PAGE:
The legislation will create “a culture of accountability on our roads,” Simmons said.

Hear, hear.

This parallels a similar move in Washington State.

A bill to be introduced in the state legislature would make it a crime to kill or seriously injure a person with a car while violating a traffic law—a response to the killing of City Council aide Tatsuo Nakata by driver Ephraim Schwartz, who struck Nakata in a crosswalk while talking on his cell phone.

“The problem we’re trying to address is that there’s a big gap between a civil infraction”—a traffic ticket—”and a felony,” says City Attorney Tom Carr, who’s pushing for the legislation. “It’s my view that if you speed regularly through school zones and 99 percent of the time nothing happens, but one percent of the time you seriously injure somebody, that should be more serious” than a mere traffic violation, Carr says.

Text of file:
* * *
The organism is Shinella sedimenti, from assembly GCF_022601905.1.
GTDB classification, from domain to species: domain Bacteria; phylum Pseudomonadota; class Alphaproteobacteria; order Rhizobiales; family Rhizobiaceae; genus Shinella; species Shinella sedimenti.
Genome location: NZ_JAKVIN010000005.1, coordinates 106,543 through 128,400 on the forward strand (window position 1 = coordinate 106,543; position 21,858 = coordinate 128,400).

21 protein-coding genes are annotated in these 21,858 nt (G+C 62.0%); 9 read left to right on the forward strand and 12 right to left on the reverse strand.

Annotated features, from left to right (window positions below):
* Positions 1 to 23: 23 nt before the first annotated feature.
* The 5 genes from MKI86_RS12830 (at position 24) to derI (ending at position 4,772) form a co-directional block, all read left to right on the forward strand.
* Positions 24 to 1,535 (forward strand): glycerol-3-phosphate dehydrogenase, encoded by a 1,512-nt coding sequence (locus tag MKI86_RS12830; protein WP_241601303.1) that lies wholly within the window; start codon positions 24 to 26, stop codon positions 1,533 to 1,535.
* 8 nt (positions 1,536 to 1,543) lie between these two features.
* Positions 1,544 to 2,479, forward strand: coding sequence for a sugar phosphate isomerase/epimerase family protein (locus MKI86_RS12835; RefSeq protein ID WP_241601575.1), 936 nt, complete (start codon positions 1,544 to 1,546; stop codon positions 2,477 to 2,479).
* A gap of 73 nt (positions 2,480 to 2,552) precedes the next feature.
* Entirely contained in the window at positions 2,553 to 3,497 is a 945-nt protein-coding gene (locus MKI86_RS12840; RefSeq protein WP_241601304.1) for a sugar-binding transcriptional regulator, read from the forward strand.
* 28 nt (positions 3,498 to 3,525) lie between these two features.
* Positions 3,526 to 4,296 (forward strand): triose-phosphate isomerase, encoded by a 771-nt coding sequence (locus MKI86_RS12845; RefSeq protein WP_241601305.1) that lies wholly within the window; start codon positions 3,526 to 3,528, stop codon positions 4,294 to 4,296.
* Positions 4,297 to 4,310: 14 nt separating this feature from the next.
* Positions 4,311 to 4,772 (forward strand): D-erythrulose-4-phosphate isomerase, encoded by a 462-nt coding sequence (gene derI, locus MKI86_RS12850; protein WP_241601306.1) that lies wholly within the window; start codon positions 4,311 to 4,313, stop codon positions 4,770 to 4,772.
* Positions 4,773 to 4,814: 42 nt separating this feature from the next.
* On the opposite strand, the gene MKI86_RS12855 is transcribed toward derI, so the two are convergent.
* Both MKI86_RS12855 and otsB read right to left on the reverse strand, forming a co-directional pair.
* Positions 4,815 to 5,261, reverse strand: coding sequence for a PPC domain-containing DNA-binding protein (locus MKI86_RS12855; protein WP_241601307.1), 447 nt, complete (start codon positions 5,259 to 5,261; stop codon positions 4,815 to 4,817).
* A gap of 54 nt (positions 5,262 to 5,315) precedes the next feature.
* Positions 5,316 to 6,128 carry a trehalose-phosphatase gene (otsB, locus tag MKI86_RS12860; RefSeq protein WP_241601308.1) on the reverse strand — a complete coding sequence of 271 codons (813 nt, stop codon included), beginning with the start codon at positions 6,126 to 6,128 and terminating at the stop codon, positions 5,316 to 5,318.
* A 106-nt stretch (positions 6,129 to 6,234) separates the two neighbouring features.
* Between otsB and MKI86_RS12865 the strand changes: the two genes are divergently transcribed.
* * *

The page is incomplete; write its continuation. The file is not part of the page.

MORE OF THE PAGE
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Posted on Thursday, January 29th, 2009 at 9:17 am by: Tom Vanderbilt
4 Comments. Click here to leave a comment.
Traffic Tom Vanderbilt

How We Drive is the companion blog to Tom Vanderbilt’s New York Times bestselling book, Traffic: Why We Drive the Way We Do (and What It Says About Us), published by Alfred A. Knopf in the U.S. and Canada, Penguin in the U.K, and in languages other than English by a number of other fine publishers worldwide.

Please send tips, news, research papers, links, photos (bad road signs, outrageous bumper stickers, spectacularly awful acts of driving or parking or anything traffic-related), or ideas for my Slate.com Transport column to me at: info@howwedrive.com.

For publicity inquiries, please contact Kate Runde at Vintage: krunde@randomhouse.com.

For editorial inquiries, please contact Zoe Pagnamenta at The Zoe Pagnamenta Agency: zoe@zpagency.com.

For speaking engagement inquiries, please contact
Kim Thornton at the Random House Speakers Bureau: rhspeakers@randomhouse.com.